Defence IT 2011: UK focuses on information security
Secure information sharing is clearly a prime concern for the UK government in this time of ‘huge challenge’ for security considerations to be included in the recent strategic defence review, the 2011 Defence IT conference was told on 13 April.
Speaking at the conference in Bristol, Derek Marshall, managing director of policy and public affairs for trade organisation A/D/S, outlined industry’s point of view of the hotly-discussed Strategic Defence and Security Review (SDSR) released in October.
Marshall said one often overlooked fact was that this was the first review of its kind that included security, and not just defence.
‘Perhaps less talked about is the fact that there was a second ‘s’there for security. It’s the first time that we’ve had a defence and security review,’ Marshall stated.
He argued that since the new UK coalition government came into power in May 2010, there has been a ‘very new government, learning a very new trade in a dramatically different market’.
For example, there are now some 110 public sector customers in the security market, opposed to one for defence.
Marshall commented that while secure information sharing was a prime concern, the ‘implications of that have not really been worked through’. However, it was understood that the government aimed to form a new counter-terrorism strategy, which would encompass information security, and a new document would be released in due course.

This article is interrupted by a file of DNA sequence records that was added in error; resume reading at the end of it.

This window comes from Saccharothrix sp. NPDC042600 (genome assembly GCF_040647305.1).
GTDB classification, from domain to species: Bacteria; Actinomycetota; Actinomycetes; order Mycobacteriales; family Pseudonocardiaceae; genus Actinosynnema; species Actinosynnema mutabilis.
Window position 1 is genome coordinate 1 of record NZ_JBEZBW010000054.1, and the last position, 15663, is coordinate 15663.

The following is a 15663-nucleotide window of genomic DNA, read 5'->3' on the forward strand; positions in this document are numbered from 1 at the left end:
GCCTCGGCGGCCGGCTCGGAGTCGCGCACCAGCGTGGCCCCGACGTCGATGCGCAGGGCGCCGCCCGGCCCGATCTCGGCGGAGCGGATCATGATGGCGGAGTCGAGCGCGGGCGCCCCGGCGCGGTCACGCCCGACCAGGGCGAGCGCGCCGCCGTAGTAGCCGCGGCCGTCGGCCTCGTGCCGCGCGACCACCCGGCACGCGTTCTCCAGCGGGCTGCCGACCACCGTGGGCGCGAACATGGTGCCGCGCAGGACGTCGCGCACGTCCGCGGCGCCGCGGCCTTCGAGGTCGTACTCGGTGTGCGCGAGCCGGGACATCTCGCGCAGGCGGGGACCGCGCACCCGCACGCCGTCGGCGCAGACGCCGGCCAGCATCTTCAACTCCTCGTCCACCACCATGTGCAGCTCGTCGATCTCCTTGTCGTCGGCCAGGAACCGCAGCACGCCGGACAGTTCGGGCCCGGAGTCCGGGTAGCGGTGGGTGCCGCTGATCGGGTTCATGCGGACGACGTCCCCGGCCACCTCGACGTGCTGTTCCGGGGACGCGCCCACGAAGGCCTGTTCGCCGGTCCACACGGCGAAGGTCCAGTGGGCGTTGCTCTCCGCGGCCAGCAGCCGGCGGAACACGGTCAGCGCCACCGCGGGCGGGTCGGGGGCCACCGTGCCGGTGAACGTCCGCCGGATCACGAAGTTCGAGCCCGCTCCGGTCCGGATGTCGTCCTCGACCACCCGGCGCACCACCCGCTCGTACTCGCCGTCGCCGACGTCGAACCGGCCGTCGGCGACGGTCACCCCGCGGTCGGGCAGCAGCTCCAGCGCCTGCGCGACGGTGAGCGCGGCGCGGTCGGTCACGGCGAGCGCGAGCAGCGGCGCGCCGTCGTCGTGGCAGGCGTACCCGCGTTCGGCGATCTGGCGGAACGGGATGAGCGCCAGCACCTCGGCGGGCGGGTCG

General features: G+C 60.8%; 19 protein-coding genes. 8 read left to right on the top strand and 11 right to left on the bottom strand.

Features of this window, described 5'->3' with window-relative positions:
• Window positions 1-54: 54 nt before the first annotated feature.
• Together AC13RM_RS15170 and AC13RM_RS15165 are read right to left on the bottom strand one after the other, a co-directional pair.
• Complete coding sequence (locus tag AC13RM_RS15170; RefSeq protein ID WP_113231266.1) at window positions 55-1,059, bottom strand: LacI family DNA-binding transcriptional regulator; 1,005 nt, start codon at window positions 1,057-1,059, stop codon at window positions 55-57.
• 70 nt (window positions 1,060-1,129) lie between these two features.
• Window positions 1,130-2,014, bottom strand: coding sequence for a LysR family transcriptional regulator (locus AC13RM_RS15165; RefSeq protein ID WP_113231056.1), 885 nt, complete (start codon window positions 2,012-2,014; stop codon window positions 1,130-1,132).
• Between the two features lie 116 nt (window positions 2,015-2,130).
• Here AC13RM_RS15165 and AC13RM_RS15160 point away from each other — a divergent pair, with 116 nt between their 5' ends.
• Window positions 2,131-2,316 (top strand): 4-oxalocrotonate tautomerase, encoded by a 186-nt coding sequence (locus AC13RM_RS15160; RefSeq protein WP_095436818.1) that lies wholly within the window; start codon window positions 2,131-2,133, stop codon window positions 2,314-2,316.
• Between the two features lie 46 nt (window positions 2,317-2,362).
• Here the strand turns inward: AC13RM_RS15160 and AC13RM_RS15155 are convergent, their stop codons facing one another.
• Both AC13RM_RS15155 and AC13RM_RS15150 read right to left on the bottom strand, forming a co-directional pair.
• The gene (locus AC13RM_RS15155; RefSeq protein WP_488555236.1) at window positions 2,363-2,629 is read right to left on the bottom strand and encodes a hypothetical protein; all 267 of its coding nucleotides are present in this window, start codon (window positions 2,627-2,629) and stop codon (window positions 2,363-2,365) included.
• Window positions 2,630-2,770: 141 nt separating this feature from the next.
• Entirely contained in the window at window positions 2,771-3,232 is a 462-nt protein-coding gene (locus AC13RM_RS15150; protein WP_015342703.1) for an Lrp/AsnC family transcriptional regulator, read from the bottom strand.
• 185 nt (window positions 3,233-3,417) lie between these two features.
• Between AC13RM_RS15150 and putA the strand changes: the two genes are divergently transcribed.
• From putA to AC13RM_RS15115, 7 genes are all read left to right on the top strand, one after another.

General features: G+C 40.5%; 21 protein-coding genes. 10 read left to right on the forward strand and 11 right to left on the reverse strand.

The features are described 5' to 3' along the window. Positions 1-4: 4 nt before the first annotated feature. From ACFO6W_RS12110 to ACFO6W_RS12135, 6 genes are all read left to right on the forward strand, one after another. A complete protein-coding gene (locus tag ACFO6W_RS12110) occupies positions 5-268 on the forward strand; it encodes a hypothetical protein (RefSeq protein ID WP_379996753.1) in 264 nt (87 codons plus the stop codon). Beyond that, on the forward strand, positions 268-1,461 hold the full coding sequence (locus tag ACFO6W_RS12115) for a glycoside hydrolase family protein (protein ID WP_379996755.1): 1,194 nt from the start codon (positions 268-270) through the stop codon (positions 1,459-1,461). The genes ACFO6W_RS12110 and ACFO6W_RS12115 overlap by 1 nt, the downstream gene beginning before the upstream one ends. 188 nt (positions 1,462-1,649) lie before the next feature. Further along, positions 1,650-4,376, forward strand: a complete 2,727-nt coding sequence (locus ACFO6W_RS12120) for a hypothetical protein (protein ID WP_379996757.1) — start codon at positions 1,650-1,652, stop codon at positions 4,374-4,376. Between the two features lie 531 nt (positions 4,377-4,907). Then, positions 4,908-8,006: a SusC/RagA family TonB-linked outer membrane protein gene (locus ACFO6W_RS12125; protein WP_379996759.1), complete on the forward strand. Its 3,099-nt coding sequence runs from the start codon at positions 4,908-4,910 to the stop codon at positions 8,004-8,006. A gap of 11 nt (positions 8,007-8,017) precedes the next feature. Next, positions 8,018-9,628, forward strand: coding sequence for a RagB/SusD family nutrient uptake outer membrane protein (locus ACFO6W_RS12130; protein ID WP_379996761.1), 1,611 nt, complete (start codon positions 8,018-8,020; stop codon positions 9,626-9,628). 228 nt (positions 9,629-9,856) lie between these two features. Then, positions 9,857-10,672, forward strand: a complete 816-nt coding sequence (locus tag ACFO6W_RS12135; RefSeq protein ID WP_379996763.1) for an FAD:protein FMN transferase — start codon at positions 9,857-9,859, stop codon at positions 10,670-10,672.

Although the financial deficit residing over the UK’s defence budget is of key concern, Marshall pointed to prime minister David Cameron’s statement that spending on defence will be allowed to rise in real terms after 2015 to help develop the capabilities desired under the ‘Future Force 2020’ concept.
‘I can guarantee that A/D/S will be doing its best to remind the Prime Minister and the government of that statement.’
The security of the information shared within the defence industry was a key theme of the conference. One industry representative argued that the controversy surrounding the recent Wikileaks scandal is making a lot of people think twice about information sharing.
‘We have laptops where we can’t actually store our presentations. The consequence of that is we have memory sticks, which people can then lose, and so the consequence of actually trying to secure things by making them more secure on the laptop, all you’ve actually done is make them much more vulnerable,’ the industry representative said.
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